BAHRAIN’S traffic police has come under fire from municipal councillors who described them as “bloodsuckers” for issuing heavy fines against motorists.
During yesterday’s Northern Municipal Council meeting, councillors spoke about complaints from people who were fined hundreds of dinars within days and referred to cases highlighted during a television show on Bahrain TV on motorists accumulating up to BD8,000 in fines in a month.
They demanded that the Traffic Directorate act responsibly when collecting fines which prompted councillor Taha Al Junaid to walk out of the meeting room, referring to his colleagues’ comments as disrespectful and unfair.
“Traffic policemen want to protect people’s lives and are not bloodsuckers,” shouted Mr Al Junaid in response.
“Bye. Bye. It is clear you dislike them while they are working hard to ensure people’s lives are not at stake.”
He was ordered to sit down by chairman Mohammed Buhamood, but he insisted on walking out.
“We are listening to balanced views and looking at complaints made by people and the justifications made by traffic policemen,” said Mr Buhamood.
“Mr Al Junaid disrespected everyone by walking out, something that is repetitive for the past three years, and unfortunately unlike parliament we don’t have punishments for such acts either through suspension or pay cuts.
“There are problems with speed sensors with the biggest being the one under the Khalifa Bin Salman Bridge towards Seef and Sanabis, costing people hundreds of dinars as they have to reduce their speed from 100kmph on the highway to 50kmph or else they get fined up to BD100.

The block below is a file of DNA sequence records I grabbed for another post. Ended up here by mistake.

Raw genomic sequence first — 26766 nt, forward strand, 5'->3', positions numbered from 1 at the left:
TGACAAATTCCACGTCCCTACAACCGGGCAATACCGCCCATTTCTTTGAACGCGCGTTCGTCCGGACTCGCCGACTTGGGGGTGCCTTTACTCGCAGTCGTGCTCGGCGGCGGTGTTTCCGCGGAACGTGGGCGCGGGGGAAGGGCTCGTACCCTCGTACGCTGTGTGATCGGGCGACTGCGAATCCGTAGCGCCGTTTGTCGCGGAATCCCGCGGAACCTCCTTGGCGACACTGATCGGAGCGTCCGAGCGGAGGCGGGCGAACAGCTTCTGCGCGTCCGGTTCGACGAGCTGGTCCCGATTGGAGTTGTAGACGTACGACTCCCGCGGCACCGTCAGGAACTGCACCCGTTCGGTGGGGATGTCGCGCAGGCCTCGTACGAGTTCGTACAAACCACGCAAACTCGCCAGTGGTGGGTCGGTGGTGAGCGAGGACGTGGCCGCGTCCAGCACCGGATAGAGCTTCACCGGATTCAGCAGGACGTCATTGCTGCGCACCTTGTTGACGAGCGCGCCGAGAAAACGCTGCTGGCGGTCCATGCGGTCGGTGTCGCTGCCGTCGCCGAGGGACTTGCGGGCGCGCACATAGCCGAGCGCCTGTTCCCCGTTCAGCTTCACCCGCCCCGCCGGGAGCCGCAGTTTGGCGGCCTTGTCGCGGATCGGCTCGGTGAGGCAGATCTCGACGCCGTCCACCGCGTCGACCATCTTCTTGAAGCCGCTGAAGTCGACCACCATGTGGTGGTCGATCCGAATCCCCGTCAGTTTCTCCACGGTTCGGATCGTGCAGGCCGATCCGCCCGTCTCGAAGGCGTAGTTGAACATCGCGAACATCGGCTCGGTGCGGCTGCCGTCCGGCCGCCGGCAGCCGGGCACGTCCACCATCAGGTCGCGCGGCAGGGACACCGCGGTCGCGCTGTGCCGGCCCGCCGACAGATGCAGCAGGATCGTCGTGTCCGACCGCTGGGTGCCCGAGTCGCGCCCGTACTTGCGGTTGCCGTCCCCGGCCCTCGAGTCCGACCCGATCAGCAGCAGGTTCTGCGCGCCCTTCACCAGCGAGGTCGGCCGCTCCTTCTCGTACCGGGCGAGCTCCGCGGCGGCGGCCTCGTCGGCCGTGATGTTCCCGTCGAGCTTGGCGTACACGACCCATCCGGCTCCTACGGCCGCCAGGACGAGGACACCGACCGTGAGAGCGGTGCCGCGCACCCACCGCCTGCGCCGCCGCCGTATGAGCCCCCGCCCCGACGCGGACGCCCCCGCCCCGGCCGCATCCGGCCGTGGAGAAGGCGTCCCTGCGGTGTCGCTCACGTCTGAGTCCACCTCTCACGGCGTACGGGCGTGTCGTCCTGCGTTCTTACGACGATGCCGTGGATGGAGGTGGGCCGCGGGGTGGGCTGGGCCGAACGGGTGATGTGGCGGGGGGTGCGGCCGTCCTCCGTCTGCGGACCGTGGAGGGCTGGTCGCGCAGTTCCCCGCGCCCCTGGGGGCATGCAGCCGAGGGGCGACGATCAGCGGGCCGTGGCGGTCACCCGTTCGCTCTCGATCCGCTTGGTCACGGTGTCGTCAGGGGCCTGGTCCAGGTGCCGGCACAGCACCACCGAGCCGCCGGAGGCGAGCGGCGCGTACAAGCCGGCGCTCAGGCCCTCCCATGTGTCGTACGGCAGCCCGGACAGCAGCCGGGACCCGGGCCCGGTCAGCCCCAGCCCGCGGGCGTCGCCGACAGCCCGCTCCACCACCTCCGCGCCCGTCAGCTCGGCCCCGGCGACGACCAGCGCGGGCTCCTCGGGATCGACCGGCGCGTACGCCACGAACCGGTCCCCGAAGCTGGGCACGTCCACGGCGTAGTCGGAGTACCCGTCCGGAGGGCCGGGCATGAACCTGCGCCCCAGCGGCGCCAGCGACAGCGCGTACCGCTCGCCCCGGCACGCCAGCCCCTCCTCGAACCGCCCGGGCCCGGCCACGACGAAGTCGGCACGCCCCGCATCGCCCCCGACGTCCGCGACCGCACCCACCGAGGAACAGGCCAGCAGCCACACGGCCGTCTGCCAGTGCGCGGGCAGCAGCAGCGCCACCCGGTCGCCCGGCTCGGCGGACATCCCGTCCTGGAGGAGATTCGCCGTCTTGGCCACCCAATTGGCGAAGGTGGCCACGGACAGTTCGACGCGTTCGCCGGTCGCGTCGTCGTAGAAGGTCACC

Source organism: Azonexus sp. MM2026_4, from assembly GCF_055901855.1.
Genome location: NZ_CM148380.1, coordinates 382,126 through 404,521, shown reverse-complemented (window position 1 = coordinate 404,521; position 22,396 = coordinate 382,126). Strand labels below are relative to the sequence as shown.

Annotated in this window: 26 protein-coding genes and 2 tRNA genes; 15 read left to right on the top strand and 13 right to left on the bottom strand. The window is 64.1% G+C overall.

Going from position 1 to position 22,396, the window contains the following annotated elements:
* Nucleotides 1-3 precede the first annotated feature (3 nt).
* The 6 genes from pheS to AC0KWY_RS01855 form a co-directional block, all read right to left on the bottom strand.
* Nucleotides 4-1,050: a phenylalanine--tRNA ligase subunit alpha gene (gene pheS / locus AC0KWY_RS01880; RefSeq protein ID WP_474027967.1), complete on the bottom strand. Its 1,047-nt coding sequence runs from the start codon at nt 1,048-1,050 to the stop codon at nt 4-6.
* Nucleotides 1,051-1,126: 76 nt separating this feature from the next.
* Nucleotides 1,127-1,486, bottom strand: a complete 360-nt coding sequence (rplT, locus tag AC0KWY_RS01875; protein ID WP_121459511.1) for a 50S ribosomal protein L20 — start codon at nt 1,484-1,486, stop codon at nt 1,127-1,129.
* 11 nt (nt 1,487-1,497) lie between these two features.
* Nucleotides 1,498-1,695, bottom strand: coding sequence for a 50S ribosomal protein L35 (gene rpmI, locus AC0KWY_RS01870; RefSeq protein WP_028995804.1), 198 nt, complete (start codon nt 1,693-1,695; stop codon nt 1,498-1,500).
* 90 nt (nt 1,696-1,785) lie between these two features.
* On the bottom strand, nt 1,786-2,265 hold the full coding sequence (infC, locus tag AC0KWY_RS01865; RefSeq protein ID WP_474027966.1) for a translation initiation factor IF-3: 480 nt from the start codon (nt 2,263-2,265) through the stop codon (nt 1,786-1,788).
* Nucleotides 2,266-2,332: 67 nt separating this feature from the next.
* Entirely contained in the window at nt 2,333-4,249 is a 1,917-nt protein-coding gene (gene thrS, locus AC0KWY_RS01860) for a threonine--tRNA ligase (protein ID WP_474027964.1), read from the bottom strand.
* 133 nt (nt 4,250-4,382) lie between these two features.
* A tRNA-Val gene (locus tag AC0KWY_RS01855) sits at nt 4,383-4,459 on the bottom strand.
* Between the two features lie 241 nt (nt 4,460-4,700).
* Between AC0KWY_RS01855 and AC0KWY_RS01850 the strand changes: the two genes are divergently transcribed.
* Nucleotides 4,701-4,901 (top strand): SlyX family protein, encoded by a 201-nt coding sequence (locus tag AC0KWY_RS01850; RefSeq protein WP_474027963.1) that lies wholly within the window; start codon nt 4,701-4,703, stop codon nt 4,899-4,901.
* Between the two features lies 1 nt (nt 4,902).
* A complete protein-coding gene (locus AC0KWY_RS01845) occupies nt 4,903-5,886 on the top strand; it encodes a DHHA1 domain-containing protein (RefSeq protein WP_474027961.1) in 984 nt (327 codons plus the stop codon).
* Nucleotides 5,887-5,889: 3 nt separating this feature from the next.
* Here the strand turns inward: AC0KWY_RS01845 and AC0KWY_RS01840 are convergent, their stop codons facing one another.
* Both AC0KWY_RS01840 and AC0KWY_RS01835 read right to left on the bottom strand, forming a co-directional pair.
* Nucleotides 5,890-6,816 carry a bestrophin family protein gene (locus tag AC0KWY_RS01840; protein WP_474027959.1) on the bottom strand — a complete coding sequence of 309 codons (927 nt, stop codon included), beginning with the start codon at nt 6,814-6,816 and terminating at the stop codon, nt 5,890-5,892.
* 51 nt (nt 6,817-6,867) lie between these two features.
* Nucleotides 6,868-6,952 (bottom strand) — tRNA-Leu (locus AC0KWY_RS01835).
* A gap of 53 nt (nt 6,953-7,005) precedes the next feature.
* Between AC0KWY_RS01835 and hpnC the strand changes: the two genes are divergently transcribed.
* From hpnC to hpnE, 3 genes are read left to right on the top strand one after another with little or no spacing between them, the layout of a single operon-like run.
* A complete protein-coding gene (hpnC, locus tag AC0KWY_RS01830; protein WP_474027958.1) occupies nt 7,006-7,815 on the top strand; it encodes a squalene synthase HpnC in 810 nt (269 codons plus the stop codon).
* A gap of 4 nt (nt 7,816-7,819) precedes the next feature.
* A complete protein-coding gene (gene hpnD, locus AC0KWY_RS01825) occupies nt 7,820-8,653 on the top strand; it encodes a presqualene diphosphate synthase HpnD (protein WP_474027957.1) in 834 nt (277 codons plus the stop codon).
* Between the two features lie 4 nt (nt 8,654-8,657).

“Logically who can reduce the speed in such a short distance from the allowed speed limit on the highway to the junction – and what if the traffic light is green? It is very difficult to reduce this speed.”
Bahrain has witnessed increased traffic patrols, installation of high-tech cameras on all major highways and the implementation of stringent punishments.
This follows the introduction of the new Traffic Law in February 2015, which imposes jail sentences of up to six months for people caught using their mobile phone while driving.
Those who exceed the speed limit by 30 per cent face fines of between BD50 and BD250 and up to three months behind bars, while drivers who jump red lights face up to six months in jail and fines of between BD100 and BD500, but if it leads to an accident the jail term could be one year and the fine between BD1,000 and BD3,000.
A driving points system was later implemented with cumulative demerits for traffic offences.
If a driver accumulates, for the first time, 20 points during a calendar year, his licence will be withdrawn for three months.
Council member Mohammed Bilshock yesterday criticised the Traffic Directorate for setting up inconsistent speed limits on connecting roads.
“The cameras and sensors are set that even if the speed limit is passed by 1kmph it constitutes a fine,” he said.
“People’s money are being drained by these bloodsuckers on pay day and now they have turned into a Finance Ministry making more money through fines that many are not aware of until they receive a notice weeks later, and not just one fine but several at once.
“During a show on BTV they spoke to a woman who works in an office in Seef who found out that she had fines up to BD2,000 in just last month due to the new junction sensor, while a couple who drive between the junction to and from their home were fined a total of BD8,000.”
Councillor Khaled Qambar also claimed the cameras were causing accidents as motorists came to a sudden stop to avoid passing the speed limit from one highway to another.
“I don’t have the actual statistics of traffic accidents now, but they are in the same average from when the old traffic law was enforced or the new one was adopted in 2015 – the only thing that has changed is bloodsucking has become a hobby for traffic police,” he said.
“Social media, majlises and even BTV are debating the issue. What is happening is that this is putting many in financial troubles and is not helping achieve anything.”